Free Press Journal

Coup in Saudi Arabia


Saudi Arabia

The power struggle in Saudi Arabia is far from over. King Salman’s son and defence minister Mohammed bin Salman upset the established order of succession in the ruling  Saudi family in June this year when he forced  his cousin Mohammed bin Nayef and took over as Crown Prince. It was a bloodless coup, though  credible reports spoke of  Nayef’s  house arrest and  resignation being  taken under duress. It was also put out that ever since he survived an assassination attempt Nayef was on strong drugs which made him impossible to work.

The 31-year-old Crown Prince has since been engaged in consolidating his position, neutralizing potential challengers within the House of Saud and reorganizing personnel in government to appoint his own loyalists in key positions. The nature of the monarchy and its overwhelming military and financial power made  it hard for anyone to confront the incumbent father-and-son duo. The arbitrary reordering of the succession plan was being  enforced at the point of the sword. Even the US which had cultivated close contacts with Crown Prince Nayef, felt it wise to maintain a hands-off approach.

Clearly, the internal power struggle was still smoldering when last Sunday he cracked down against  eleven princes and a number of senior  ministers, former ministers and officials,  supplanting them with his henchmen  in their place. Among those put under house arrest was the well-known billionaire Prince Talal al Waleed who has sizable stakes in world renowned corporations such as the Citibank, News Corp., Apple, Time-Warner, etc. Besides, he controlled prominent media platforms in the Middle East. Another prince put away on Sunday is Mutaib ibn Abdullah, the son of former King, Abdullah ibn Abd al-Aziz.

Prince Abdullah was the head of  the National Guard. Given that the National Guard is an armed force drawn from men from various tribes, its control by King Salman was aimed at ruling out trouble  from those loyal to Prince Abdullah. The all-embracing crackdown against anyone who could potentially pose a challenge to the 32-year-old Prince Mohammed was sought to be justified as an earnest of his determination to `preserve public money, punish corrupt people and those who exploit their positions.’ A commission to investigate all those thrown in the dog house on Sunday was announced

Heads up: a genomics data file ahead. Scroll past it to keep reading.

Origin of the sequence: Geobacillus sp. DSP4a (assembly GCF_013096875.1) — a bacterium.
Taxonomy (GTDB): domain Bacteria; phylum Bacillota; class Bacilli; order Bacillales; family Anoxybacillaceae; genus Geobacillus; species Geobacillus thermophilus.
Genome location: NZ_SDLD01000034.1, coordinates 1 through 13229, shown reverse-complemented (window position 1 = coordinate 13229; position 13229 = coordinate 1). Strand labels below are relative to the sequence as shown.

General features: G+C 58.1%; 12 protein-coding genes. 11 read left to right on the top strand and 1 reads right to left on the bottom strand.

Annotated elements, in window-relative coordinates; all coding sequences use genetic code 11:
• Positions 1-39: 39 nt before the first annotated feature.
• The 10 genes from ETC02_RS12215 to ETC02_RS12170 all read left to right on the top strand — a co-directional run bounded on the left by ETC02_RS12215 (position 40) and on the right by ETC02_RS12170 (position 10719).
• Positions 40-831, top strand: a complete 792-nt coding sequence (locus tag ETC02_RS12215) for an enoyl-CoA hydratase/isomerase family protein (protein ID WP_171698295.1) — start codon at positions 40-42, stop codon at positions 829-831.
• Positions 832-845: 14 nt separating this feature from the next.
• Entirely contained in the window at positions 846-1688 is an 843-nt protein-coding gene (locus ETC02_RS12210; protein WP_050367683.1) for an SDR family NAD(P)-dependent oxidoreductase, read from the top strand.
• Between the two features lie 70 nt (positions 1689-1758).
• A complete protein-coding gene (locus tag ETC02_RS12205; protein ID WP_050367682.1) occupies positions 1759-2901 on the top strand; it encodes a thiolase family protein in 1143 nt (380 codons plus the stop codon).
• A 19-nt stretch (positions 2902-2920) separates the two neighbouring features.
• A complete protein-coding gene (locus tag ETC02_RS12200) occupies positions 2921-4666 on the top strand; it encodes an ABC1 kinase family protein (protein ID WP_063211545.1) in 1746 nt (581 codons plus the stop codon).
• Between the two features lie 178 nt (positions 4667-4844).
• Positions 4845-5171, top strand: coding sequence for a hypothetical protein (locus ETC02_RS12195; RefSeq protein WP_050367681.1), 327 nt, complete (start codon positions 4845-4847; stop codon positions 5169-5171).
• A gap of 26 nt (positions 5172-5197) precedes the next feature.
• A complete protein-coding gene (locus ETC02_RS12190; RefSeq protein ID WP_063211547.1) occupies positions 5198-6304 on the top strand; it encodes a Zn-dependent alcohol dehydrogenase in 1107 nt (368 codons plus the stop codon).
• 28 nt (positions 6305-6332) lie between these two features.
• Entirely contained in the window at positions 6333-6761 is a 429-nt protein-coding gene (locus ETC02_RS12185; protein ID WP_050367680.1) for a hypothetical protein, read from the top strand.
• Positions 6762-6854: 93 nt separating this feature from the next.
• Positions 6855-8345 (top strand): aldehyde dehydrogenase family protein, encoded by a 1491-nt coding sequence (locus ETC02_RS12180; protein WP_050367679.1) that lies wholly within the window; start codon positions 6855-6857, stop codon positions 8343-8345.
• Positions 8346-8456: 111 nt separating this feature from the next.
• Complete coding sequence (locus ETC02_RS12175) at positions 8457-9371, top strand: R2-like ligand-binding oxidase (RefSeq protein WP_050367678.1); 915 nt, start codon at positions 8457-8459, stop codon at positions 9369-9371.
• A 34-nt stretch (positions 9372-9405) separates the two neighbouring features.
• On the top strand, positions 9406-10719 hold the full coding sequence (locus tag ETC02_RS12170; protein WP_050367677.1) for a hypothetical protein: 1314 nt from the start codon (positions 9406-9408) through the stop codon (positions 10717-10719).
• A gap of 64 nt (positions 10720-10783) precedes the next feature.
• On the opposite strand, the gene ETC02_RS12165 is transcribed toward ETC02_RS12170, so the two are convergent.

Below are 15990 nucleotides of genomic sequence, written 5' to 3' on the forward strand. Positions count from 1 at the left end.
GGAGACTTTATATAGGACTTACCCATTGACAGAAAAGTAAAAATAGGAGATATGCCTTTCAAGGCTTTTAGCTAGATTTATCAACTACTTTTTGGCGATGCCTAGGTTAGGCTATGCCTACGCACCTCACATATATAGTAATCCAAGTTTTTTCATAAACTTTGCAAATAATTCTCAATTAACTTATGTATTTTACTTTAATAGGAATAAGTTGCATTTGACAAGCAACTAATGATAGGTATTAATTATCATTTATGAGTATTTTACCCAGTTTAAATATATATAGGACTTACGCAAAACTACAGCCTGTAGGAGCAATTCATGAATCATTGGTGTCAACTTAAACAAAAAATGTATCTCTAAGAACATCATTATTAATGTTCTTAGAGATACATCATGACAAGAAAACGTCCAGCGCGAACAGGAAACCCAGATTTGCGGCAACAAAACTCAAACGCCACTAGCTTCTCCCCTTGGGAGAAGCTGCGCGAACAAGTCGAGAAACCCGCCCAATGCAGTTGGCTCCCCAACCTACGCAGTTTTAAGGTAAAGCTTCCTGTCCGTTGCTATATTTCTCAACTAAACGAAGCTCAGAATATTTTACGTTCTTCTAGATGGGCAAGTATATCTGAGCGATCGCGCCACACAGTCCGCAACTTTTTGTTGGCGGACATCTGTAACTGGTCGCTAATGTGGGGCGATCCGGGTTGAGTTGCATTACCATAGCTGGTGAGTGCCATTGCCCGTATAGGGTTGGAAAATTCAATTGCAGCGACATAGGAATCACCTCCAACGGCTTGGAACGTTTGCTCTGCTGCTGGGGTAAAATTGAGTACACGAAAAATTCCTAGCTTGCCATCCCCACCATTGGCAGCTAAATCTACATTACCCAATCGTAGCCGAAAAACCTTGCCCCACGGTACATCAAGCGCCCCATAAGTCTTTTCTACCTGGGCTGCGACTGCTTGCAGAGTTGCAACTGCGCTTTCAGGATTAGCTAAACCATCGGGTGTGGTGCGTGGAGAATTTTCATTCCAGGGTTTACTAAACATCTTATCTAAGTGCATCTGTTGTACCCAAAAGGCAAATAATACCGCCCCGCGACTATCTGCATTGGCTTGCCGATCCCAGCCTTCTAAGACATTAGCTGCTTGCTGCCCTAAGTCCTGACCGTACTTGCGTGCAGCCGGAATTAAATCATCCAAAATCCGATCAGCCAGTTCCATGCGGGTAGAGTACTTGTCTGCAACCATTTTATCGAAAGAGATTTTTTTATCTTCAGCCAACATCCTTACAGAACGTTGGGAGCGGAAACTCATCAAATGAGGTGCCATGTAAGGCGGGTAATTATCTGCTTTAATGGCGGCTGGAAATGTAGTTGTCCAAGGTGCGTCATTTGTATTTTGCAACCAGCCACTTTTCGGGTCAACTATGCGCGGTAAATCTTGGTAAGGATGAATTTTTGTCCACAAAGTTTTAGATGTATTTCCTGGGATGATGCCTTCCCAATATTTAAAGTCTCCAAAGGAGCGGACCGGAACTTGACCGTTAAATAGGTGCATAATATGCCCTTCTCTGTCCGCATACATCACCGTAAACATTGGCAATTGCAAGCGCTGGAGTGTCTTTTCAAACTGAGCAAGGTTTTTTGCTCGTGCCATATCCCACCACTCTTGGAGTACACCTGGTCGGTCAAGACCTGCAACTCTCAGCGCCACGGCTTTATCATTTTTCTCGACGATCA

Without doubt, the situation in Saudi Arabia is fraught. The most powerful nation in the region commanding the loyalty of most Sunni rulers thanks to its superior money and muslce power as also due to the  historic fact as the seat of Islam’s most revered shrines is bound to suffer internal strife since those deposed too have vast reservoirs of support among various tribes and sections of the House of Saud. Clearly, the ambitions of crown prince to transform his nation will be tested by the constant fear of rebellion from within the ruling family.

Even if King Salman  fully backs his recklessness, internal and external factors can upset his plans. For one, the on-going armed struggle in the neighbouring Yemen is and on-going problem. Saudis’ ill-considered intervention against the Iran-backed Houthis  has not paid any dividend. Indeed, the other day Houthis fired a missile into Saudi Arabia, which the latter claimed was supplied by Iran, the rival Shia power in the region  openly hostile to the Saudi leadership of  the Islamic world.

The failure of the Saudis in Syria to force the change of regime, and the resignation last week of the Lebanon’s Prime Minister Saad al- Hariri while on a visit to Saudi Arabia citing the fear of Iran’s surrogate militia, the Hezbollah, killing  him has further injected uncertainty in the region. The development reflects the rising tensions between Iran and its allies on the one side and Saudi Arabia and its allies on the other. With Iran getting an upper hand in  Syria and Lebanon, and the Iran-backed Hamas Fatah burying the hatchet with Fatah  in Palestine, tensions in the Arabic world have mounted immensely.

The power struggle within the ruling party in Saudi Arabia can only undermine its capacity to play a stabilizing role in the region. Indeed, the on-going crackdown has sent tremors in the global oil markets, pushing the price above $60 per barrel. To balance the budget and meet the growing aspirations of its young population, Crown Prince Salman needs the crude priced at about $70 dollars. Allowing a whiff of freedom to women,  announcing plans for a huge new city and shifting reliance from oil to commerce, industry, trade, etc. by 2030,  is unlikely to   douse anytime soon  the ambers still burning bright following the crackdown against senior figures in the House of Saud. The controllers of Muslim’s most holy  sites ought to have shown restraint and forethought, but then violent coups   have a long tradition in Islam.

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